I went to US embassy in Riga a few days ago, to apply for a visa for a short work trip to US. I had a better experience. Everyone was polite. I had my visa the next day. Unlike in 2002, I did not see anyone else being treated unfairly.

Maybe, the times are changing. In the last year, only 1.33% of Latvian visitors to US illegally overstayed their visa. The remaining 98.67% should not be treated with suspicion when they come to US embassy to apply for visa. And US embassy in Latvia may have understood that.

Funny news story

The city of Riga buys 120 cell phones from a company named "Bīstamie sakari" (translation: "Dangerous affairs" or "Dangerous communications"). I hope the cell phones don't turn out to be dangerous.

Thursday, October 11, 2007

Notes from Latvia

Some observations from a few weeks back in Riga:
  • Traffic is much worse. 5 years ago, I could get home without traffic jams easily. Not any more.
  • Same about (intercity) buses and trains. In July, Aleks had a post on how he spent 3 hours standing on overfull bus from Riga to Ventspils. I thought "he had an extraordinarily bad experience". No, I now have to think carefully which bus to take... so that I don't end up with a similar experience myself.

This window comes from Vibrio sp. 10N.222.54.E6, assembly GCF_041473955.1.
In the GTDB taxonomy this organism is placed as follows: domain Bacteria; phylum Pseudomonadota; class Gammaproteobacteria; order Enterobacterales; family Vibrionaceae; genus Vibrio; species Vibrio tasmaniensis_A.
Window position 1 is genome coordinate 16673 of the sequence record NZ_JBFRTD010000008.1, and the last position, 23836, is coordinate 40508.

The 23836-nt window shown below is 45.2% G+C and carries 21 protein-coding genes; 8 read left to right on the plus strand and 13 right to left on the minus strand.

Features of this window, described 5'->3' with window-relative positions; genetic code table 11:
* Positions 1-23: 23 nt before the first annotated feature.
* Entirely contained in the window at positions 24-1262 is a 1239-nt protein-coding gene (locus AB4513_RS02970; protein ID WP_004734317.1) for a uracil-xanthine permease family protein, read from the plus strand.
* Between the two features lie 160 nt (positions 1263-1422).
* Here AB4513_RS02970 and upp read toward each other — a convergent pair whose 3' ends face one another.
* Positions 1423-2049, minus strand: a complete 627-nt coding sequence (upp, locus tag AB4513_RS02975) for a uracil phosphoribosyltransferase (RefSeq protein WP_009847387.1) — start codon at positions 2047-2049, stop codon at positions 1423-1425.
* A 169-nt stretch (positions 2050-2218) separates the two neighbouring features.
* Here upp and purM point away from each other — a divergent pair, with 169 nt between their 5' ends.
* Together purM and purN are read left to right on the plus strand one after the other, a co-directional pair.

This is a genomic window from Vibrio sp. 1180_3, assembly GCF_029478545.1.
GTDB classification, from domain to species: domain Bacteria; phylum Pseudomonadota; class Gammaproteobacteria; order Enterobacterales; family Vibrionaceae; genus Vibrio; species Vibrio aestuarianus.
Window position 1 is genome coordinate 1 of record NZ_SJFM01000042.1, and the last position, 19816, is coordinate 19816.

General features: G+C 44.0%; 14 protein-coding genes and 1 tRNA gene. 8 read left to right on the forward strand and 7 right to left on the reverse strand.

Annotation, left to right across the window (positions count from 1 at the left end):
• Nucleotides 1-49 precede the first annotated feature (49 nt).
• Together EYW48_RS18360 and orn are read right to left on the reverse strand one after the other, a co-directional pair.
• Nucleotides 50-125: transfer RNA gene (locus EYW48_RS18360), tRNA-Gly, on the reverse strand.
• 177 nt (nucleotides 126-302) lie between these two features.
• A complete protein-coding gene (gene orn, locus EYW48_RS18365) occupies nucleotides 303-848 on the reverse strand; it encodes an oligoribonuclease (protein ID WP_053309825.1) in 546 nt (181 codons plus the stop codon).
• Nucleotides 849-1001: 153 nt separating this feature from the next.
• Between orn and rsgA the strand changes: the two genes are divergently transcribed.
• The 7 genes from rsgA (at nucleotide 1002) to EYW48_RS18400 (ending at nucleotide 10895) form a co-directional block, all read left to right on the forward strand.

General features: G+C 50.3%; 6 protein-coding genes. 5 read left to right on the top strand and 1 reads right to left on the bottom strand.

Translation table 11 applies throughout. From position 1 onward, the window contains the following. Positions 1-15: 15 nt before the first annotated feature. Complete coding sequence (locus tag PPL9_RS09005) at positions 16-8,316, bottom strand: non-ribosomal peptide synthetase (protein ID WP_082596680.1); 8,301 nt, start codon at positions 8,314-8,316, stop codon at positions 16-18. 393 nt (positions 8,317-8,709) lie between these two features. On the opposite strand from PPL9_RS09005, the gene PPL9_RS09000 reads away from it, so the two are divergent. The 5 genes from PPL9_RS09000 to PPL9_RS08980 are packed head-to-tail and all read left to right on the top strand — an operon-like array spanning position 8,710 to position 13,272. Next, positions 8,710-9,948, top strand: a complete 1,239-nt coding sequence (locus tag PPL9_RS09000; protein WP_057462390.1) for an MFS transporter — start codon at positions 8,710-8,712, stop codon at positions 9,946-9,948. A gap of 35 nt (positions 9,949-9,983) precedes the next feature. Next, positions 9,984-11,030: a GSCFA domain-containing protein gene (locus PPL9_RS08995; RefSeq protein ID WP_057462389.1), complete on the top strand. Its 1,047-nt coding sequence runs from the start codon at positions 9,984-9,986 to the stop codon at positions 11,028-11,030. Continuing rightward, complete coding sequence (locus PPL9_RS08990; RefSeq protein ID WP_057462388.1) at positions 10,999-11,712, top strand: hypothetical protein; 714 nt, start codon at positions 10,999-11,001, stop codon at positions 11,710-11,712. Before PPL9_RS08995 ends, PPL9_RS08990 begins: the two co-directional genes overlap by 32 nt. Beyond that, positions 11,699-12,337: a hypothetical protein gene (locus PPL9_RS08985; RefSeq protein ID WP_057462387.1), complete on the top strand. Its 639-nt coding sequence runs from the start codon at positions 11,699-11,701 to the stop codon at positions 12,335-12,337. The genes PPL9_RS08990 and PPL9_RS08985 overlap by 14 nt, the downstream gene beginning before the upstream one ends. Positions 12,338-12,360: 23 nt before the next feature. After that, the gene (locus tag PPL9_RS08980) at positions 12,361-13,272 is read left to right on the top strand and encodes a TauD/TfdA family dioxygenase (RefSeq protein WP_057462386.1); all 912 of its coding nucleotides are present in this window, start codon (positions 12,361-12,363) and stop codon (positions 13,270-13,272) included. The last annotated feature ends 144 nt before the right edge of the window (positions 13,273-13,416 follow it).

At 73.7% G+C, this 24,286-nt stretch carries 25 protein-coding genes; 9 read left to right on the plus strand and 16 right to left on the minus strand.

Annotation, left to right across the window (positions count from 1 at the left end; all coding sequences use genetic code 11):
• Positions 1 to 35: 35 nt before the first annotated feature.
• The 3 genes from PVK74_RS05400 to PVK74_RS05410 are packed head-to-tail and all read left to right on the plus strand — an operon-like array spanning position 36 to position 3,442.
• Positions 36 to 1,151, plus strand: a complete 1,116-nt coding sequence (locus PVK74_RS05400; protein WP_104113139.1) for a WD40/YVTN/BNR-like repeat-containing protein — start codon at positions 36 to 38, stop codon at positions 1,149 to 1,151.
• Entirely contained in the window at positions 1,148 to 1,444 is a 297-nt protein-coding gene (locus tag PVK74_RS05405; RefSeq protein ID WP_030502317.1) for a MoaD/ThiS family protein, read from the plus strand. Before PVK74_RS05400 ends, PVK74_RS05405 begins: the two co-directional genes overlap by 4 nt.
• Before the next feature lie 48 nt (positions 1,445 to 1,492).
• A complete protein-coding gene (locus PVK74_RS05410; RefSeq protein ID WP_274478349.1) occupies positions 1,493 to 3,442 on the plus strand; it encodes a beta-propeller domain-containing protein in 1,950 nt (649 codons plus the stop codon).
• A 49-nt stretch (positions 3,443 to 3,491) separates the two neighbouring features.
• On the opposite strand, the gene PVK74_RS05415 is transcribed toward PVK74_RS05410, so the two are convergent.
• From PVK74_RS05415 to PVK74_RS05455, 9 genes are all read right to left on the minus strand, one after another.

• Everyone is complaining about inflation being at 11%... but it seems that people are spending more rather than less. They are driving more, travelling more and so on...
  • It looks like Riga has substantially more small children than a few years ago. In a future post with numbers, I'll discuss what is happening to Latvian birthrates...
And our political disputes and scandals are getting really bad, but I don't even feel like talking about them... I will write about that, but not today.

Bank of Latvia is becoming worried...

about the state of the credit market. As I wrote a few days ago, Latvian banks have cut the amount of home loans that they issue by a half in last few months.

The chairman of Bank of Latvia, Ilmars Rimsevics, just said the following:
  • Bank of Latvia is watching the slowdown in new credits;
  • If the slowdown is too fast, it may damage the Latvian economy;
  • In that case, Bank of Latvia may consider relaxing the restrictions on new lending.
With the economy being as dependent on foreign credits as in Latvia, it's hard to figure a good way out...

Saturday, October 06, 2007

August credit market numbers

Beside housing prices, I have been following another housing related statistic: increase in home loans issued by Latvian banks. Over the last two months, the change has been quite dramatic: